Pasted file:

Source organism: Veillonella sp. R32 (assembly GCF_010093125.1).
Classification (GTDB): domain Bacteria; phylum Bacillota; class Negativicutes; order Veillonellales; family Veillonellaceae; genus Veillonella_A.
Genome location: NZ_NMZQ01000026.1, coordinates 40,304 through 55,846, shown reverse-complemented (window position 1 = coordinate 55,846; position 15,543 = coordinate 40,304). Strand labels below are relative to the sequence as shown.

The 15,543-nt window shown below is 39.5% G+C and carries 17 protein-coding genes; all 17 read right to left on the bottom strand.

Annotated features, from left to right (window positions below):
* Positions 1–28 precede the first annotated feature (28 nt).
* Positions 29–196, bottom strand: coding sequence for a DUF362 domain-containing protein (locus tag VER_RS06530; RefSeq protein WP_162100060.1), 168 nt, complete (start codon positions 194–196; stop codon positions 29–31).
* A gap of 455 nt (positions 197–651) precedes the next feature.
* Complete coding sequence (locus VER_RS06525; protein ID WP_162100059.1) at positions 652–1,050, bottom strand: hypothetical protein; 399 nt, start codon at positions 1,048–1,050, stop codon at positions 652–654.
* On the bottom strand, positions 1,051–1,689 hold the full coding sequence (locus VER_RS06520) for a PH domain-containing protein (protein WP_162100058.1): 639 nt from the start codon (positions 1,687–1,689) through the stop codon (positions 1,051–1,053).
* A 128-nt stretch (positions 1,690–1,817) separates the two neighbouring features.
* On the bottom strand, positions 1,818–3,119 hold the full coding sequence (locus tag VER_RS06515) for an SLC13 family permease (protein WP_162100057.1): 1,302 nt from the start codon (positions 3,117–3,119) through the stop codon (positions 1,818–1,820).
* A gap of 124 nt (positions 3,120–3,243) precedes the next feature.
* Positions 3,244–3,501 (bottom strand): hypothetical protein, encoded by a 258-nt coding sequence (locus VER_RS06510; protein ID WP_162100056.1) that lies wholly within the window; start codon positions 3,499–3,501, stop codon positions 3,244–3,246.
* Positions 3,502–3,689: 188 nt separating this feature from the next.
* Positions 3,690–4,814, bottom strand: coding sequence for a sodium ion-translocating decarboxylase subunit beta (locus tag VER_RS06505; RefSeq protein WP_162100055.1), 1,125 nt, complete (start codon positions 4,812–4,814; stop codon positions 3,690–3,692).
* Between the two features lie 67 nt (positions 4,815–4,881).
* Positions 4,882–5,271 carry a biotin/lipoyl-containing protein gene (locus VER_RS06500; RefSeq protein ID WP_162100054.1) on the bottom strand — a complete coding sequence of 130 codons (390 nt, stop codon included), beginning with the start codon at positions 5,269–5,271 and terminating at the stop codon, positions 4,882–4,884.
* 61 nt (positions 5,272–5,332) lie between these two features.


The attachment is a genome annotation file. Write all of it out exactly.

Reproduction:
Source organism: Veillonella sp. R32 (assembly GCF_010093125.1).
Classification (GTDB): domain Bacteria; phylum Bacillota; class Negativicutes; order Veillonellales; family Veillonellaceae; genus Veillonella_A.
Genome location: NZ_NMZQ01000026.1, coordinates 40,304 through 55,846, shown reverse-complemented (window position 1 = coordinate 55,846; position 15,543 = coordinate 40,304). Strand labels below are relative to the sequence as shown.

The 15,543-nt window shown below is 39.5% G+C and carries 17 protein-coding genes; all 17 read right to left on the bottom strand.

Annotated features, from left to right (window positions below):
* Positions 1–28 precede the first annotated feature (28 nt).
* Positions 29–196, bottom strand: coding sequence for a DUF362 domain-containing protein (locus tag VER_RS06530; RefSeq protein WP_162100060.1), 168 nt, complete (start codon positions 194–196; stop codon positions 29–31).
* A gap of 455 nt (positions 197–651) precedes the next feature.
* Complete coding sequence (locus VER_RS06525; protein ID WP_162100059.1) at positions 652–1,050, bottom strand: hypothetical protein; 399 nt, start codon at positions 1,048–1,050, stop codon at positions 652–654.
* On the bottom strand, positions 1,051–1,689 hold the full coding sequence (locus VER_RS06520) for a PH domain-containing protein (protein WP_162100058.1): 639 nt from the start codon (positions 1,687–1,689) through the stop codon (positions 1,051–1,053).
* A 128-nt stretch (positions 1,690–1,817) separates the two neighbouring features.
* On the bottom strand, positions 1,818–3,119 hold the full coding sequence (locus tag VER_RS06515) for an SLC13 family permease (protein WP_162100057.1): 1,302 nt from the start codon (positions 3,117–3,119) through the stop codon (positions 1,818–1,820).
* A gap of 124 nt (positions 3,120–3,243) precedes the next feature.
* Positions 3,244–3,501 (bottom strand): hypothetical protein, encoded by a 258-nt coding sequence (locus VER_RS06510; protein ID WP_162100056.1) that lies wholly within the window; start codon positions 3,499–3,501, stop codon positions 3,244–3,246.
* Positions 3,502–3,689: 188 nt separating this feature from the next.
* Positions 3,690–4,814, bottom strand: coding sequence for a sodium ion-translocating decarboxylase subunit beta (locus tag VER_RS06505; RefSeq protein WP_162100055.1), 1,125 nt, complete (start codon positions 4,812–4,814; stop codon positions 3,690–3,692).
* Between the two features lie 67 nt (positions 4,815–4,881).
* Positions 4,882–5,271 carry a biotin/lipoyl-containing protein gene (locus VER_RS06500; RefSeq protein ID WP_162100054.1) on the bottom strand — a complete coding sequence of 130 codons (390 nt, stop codon included), beginning with the start codon at positions 5,269–5,271 and terminating at the stop codon, positions 4,882–4,884.
* 61 nt (positions 5,272–5,332) lie between these two features.